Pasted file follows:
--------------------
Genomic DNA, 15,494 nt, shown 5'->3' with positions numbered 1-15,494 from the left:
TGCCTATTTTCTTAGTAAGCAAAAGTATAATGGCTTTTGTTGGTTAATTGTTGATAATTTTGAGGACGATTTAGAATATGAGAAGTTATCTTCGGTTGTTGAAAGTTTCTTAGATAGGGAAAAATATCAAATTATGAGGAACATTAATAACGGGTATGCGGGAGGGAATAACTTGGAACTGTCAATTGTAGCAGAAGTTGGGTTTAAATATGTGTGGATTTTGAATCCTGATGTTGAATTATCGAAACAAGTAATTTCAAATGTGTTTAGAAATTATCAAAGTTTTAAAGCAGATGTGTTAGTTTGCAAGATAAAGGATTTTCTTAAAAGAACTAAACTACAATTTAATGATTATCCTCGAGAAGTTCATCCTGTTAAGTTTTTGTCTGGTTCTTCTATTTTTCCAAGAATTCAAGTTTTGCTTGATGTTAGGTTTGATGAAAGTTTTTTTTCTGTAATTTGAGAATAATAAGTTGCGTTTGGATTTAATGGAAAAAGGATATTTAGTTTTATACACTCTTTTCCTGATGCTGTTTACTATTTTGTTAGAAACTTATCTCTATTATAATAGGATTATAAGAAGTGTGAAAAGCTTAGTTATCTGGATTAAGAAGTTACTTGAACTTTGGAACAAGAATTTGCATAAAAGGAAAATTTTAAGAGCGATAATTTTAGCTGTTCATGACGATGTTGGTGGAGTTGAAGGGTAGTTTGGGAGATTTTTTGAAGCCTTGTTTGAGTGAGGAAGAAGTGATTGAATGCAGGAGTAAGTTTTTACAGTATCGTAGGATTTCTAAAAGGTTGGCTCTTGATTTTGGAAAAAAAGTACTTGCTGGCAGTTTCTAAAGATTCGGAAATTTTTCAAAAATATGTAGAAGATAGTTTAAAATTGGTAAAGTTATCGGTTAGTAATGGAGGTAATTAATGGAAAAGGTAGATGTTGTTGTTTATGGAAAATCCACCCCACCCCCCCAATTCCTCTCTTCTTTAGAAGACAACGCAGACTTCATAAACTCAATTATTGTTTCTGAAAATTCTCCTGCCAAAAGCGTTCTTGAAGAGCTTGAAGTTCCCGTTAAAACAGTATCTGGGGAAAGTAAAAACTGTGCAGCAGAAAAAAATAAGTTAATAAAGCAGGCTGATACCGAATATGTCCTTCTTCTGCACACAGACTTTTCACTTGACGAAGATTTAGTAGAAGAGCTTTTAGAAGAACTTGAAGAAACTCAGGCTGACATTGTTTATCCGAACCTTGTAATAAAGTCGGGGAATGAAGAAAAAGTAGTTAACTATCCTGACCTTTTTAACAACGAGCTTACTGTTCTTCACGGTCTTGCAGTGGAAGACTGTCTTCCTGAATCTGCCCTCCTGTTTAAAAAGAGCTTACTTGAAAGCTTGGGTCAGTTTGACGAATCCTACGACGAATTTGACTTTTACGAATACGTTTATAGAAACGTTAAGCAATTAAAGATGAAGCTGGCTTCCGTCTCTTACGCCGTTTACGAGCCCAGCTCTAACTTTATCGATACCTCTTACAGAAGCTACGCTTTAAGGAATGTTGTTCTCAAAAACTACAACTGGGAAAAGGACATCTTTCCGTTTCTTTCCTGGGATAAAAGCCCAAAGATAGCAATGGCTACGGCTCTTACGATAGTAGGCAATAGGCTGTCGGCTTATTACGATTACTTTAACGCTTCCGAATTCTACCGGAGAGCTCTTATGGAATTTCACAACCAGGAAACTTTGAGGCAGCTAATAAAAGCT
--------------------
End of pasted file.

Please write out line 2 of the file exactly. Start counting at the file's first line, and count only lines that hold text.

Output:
TGCCTATTTTCTTAGTAAGCAAAAGTATAATGGCTTTTGTTGGTTAATTGTTGATAATTTTGAGGACGATTTAGAATATGAGAAGTTATCTTCGGTTGTTGAAAGTTTCTTAGATAGGGAAAAATATCAAATTATGAGGAACATTAATAACGGGTATGCGGGAGGGAATAACTTGGAACTGTCAATTGTAGCAGAAGTTGGGTTTAAATATGTGTGGATTTTGAATCCTGATGTTGAATTATCGAAACAAGTAATTTCAAATGTGTTTAGAAATTATCAAAGTTTTAAAGCAGATGTGTTAGTTTGCAAGATAAAGGATTTTCTTAAAAGAACTAAACTACAATTTAATGATTATCCTCGAGAAGTTCATCCTGTTAAGTTTTTGTCTGGTTCTTCTATTTTTCCAAGAATTCAAGTTTTGCTTGATGTTAGGTTTGATGAAAGTTTTTTTTCTGTAATTTGAGAATAATAAGTTGCGTTTGGATTTAATGGAAAAAGGATATTTAGTTTTATACACTCTTTTCCTGATGCTGTTTACTATTTTGTTAGAAACTTATCTCTATTATAATAGGATTATAAGAAGTGTGAAAAGCTTAGTTATCTGGATTAAGAAGTTACTTGAACTTTGGAACAAGAATTTGCATAAAAGGAAAATTTTAAGAGCGATAATTTTAGCTGTTCATGACGATGTTGGTGGAGTTGAAGGGTAGTTTGGGAGATTTTTTGAAGCCTTGTTTGAGTGAGGAAGAAGTGATTGAATGCAGGAGTAAGTTTTTACAGTATCGTAGGATTTCTAAAAGGTTGGCTCTTGATTTTGGAAAAAAAGTACTTGCTGGCAGTTTCTAAAGATTCGGAAATTTTTCAAAAATATGTAGAAGATAGTTTAAAATTGGTAAAGTTATCGGTTAGTAATGGAGGTAATTAATGGAAAAGGTAGATGTTGTTGTTTATGGAAAATCCACCCCACCCCCCCAATTCCTCTCTTCTTTAGAAGACAACGCAGACTTCATAAACTCAATTATTGTTTCTGAAAATTCTCCTGCCAAAAGCGTTCTTGAAGAGCTTGAAGTTCCCGTTAAAACAGTATCTGGGGAAAGTAAAAACTGTGCAGCAGAAAAAAATAAGTTAATAAAGCAGGCTGATACCGAATATGTCCTTCTTCTGCACACAGACTTTTCACTTGACGAAGATTTAGTAGAAGAGCTTTTAGAAGAACTTGAAGAAACTCAGGCTGACATTGTTTATCCGAACCTTGTAATAAAGTCGGGGAATGAAGAAAAAGTAGTTAACTATCCTGACCTTTTTAACAACGAGCTTACTGTTCTTCACGGTCTTGCAGTGGAAGACTGTCTTCCTGAATCTGCCCTCCTGTTTAAAAAGAGCTTACTTGAAAGCTTGGGTCAGTTTGACGAATCCTACGACGAATTTGACTTTTACGAATACGTTTATAGAAACGTTAAGCAATTAAAGATGAAGCTGGCTTCCGTCTCTTACGCCGTTTACGAGCCCAGCTCTAACTTTATCGATACCTCTTACAGAAGCTACGCTTTAAGGAATGTTGTTCTCAAAAACTACAACTGGGAAAAGGACATCTTTCCGTTTCTTTCCTGGGATAAAAGCCCAAAGATAGCAATGGCTACGGCTCTTACGATAGTAGGCAATAGGCTGTCGGCTTATTACGATTACTTTAACGCTTCCGAATTCTACCGGAGAGCTCTTATGGAATTTCACAACCAGGAAACTTTGAGGCAGCTAATAAAAGCT